Brecht, Bertolt (1975). “An der Schwelle des zweiten Jahrzehnts” in H. Willmann, Geschichte der Arbeiter-Illustrierten Zeitung, 1921-1938, Berlin: Dietz.
Hardt, Hanno (1996). “Sites of reality: Constructing press photography in Weimar Germany, 1928–33”, The Communication Review, 1:3, pp. 373-402.
Krakauer, Siegfried (1977). Das Ornament der Masse, Frankfurt: Suhrkamp.
Zervigón, Andrés Mario (2012). John Heartfield and the Agitated Image Photography, Persuasion, and the Rise of Avant-garde Photomontage, Chicago and London: University of Chicago Press.
Jörg Martin Merz, University of Münster (Germany)
Picasso’s “Guernica”: Liberation from Militarism!
Picasso’s Guernica, commonly regarded as a world-famous icon of the horrors of war, has invited numerous interpretations which, though controversial in detail, basically agree that the painting somehow represents the bombing of the Basque town on 26 April 1937 during the Spanish Civil War (Ullmann, 1993; Schneider, 2012). In my talk I dare to challenge this view, suggested by the title at first glance. My basic assumption is that Picasso, rather than presenting a defeatist image of mass destruction from the air, vigorously expressed his damnation of militarism as incarnated in the fascist General Franco.
The obvious lack of specific references in the painting to the historical event was explained away by inferring that it is “a humanist protest against the senseless violence of war in general” or a “universal image of suffering” (Nash, 1998, 17, 72). However, in an interview given in May or June 1937, Picasso is reported to have said: “In the panel on which I am working which I shall call Guernica, and in all my recent works of art, I clearly express my abhorrence of the military caste which has sunk Spain in an ocean of pain and death.” (McCausland, 1937). This anti-militarist statement – frequently quoted, but not adequately taken into account – is unequivocally embodied in the central group of the painting: Fragments of a statue of a warrior with broken weapons are scattered on the ground while being trampled underfoot by a horse which is pierced by a spear and bellows in death throes. An equivalent to a smashed equestrian statue of a military leader, this group represents just the opposite of a symbolic image of war such as Franz von Stuck’s canvas of 1894.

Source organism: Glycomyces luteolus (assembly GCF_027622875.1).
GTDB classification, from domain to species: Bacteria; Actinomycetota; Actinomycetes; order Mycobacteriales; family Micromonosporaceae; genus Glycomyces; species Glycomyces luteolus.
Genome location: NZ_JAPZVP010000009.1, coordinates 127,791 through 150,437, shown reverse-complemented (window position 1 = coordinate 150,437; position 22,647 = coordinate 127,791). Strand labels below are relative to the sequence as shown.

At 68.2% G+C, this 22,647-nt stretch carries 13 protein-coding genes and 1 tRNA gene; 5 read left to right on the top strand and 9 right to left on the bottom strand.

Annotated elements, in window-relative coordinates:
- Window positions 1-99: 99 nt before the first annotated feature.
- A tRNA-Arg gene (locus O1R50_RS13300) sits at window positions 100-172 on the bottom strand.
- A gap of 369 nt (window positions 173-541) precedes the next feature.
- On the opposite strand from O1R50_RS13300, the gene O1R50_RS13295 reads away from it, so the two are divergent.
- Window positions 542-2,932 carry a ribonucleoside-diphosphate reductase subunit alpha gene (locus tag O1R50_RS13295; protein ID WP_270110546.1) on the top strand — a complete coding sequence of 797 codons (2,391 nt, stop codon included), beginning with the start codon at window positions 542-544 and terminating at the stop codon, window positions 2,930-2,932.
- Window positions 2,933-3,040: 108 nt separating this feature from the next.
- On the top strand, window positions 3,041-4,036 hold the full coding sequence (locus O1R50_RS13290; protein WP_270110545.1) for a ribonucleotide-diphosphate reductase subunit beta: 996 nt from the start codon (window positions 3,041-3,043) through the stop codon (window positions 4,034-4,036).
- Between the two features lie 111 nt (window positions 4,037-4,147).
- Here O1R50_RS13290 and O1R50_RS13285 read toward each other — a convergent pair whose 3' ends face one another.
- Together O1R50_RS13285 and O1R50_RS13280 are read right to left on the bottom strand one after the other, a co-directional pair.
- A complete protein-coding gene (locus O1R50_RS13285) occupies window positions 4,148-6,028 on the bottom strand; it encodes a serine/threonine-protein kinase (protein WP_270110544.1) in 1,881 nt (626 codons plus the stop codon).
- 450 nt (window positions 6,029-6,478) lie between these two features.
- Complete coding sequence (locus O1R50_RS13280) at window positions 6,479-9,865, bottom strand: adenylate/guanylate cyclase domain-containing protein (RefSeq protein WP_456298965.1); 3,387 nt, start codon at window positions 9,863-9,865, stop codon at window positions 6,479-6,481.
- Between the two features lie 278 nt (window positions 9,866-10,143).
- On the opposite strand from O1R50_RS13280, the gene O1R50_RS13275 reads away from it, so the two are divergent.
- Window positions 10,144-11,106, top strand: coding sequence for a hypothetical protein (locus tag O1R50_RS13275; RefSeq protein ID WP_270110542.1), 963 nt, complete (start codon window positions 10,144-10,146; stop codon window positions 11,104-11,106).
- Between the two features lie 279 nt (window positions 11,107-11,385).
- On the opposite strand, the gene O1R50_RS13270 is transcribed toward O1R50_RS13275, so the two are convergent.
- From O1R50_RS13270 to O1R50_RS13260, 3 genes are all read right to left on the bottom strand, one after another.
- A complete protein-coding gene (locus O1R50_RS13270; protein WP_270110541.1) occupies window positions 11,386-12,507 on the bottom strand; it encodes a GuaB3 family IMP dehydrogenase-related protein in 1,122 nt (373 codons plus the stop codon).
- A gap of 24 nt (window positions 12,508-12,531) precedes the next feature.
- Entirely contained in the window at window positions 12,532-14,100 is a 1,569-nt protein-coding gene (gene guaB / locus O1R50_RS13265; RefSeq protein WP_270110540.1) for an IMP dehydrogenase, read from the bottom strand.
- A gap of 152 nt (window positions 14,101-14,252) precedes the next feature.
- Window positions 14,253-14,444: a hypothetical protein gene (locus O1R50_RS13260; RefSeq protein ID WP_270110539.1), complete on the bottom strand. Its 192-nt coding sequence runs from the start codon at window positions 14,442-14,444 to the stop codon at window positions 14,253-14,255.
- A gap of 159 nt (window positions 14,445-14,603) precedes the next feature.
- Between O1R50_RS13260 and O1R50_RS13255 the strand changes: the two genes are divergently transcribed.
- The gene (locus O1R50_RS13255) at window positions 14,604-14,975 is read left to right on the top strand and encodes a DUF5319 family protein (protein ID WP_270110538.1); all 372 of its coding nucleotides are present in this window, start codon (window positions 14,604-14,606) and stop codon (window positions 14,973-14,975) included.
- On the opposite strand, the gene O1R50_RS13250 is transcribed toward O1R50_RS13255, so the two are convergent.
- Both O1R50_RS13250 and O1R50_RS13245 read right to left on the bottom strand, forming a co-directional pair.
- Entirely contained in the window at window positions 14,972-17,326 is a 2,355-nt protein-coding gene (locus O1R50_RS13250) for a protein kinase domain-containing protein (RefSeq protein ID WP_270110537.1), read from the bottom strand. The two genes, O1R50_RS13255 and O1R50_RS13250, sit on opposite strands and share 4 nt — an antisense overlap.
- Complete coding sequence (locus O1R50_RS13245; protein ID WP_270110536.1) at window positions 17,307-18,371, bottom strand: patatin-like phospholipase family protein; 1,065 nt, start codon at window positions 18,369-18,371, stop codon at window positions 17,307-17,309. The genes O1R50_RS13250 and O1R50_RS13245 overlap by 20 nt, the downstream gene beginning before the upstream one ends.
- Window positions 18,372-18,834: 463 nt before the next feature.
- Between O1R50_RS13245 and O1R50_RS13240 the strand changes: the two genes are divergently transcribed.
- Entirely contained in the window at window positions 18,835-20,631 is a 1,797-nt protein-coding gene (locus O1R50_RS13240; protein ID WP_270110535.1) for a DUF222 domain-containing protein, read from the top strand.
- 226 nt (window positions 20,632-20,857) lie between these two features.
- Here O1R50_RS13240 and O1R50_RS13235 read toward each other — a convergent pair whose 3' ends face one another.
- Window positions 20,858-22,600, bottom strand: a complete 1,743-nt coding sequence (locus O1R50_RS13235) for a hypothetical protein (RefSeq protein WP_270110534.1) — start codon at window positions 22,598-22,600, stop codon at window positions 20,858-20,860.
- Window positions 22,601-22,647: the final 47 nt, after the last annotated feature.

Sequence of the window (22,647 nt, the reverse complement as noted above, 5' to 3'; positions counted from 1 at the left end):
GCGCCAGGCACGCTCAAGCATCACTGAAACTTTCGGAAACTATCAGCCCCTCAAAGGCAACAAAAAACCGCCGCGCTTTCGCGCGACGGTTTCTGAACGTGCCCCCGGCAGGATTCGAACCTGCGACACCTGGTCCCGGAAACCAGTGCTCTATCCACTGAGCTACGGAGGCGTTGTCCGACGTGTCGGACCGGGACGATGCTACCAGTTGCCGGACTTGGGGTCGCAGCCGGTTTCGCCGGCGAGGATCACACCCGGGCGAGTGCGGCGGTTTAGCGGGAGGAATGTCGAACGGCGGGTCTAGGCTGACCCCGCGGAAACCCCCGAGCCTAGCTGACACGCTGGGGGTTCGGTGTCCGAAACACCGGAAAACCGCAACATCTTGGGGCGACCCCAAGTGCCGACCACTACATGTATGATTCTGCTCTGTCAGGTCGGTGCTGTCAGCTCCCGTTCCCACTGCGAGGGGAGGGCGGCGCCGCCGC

It was not by an imaginary military action that the breakdown of the central group, outlined by Picasso already in his first sketch, had been caused, but there is an obvious juxtaposition of the remnants on the ground and the light emanating from the bulb in the upper centre as if it were a supernatural intervention. This was foreshadowed in the related series of etchings entitled Dream and Lie of Franco begun in January 1937 in which Picasso variously depicted the sun as Franco’s adversary. In the first scene the horse is speared by the rider as in the painting. By complementing the series, in June 1937, with four scenes related to the painting, Picasso emphasized the iconographic connection between the two works of art.
The artist’s visceral hate of Franco as voiced in the etchings and in a homonymous pamphlet was elaborated in the painting in a monumental form, albeit without allusions to that person. The breakdown of the “military caste” in the centre of the painting is apparently welcomed with curiosity and devotion by the two females approaching from the right. On the far right, the figure trapped by flames reminds us of “pain and death”, but it is balanced by the family-like group on the left in which the woman and the bull seem to sing as a duet. The unspecified formal repertoire of the painting leaves the field open to interpretations. Consequently, the conventional imagination suggested by the title “Guernica” eclipsed Picasso’s original idea of pacifism, namely disarmament by destroying a symbol of militarism. The scene appears to be timeless, but the electric bulb clearly dates it to the 20th century.
Schneider, Marlen (2012). `Picasso auf der Suche. Guernica und die Atelierstudien zur Weltausstellung 1937.` In Zeitschrift für Kunstgeschichte 75, 239-260.
Nash, Steven A., ed. (1998). Picasso and the War Years 1937-1945 (exh. cat. San Francisco and New York 1998/99). New York: Thames and Hudson.
Ullmann, Ludwig (1993). Picasso und der Krieg. Bielefeld: Kerber.
McCausland, Elizabeth (1937). `Picasso, statement rejecting the fascist position of the Franco rebels.` In The Springfield Republican, 18 July 1937.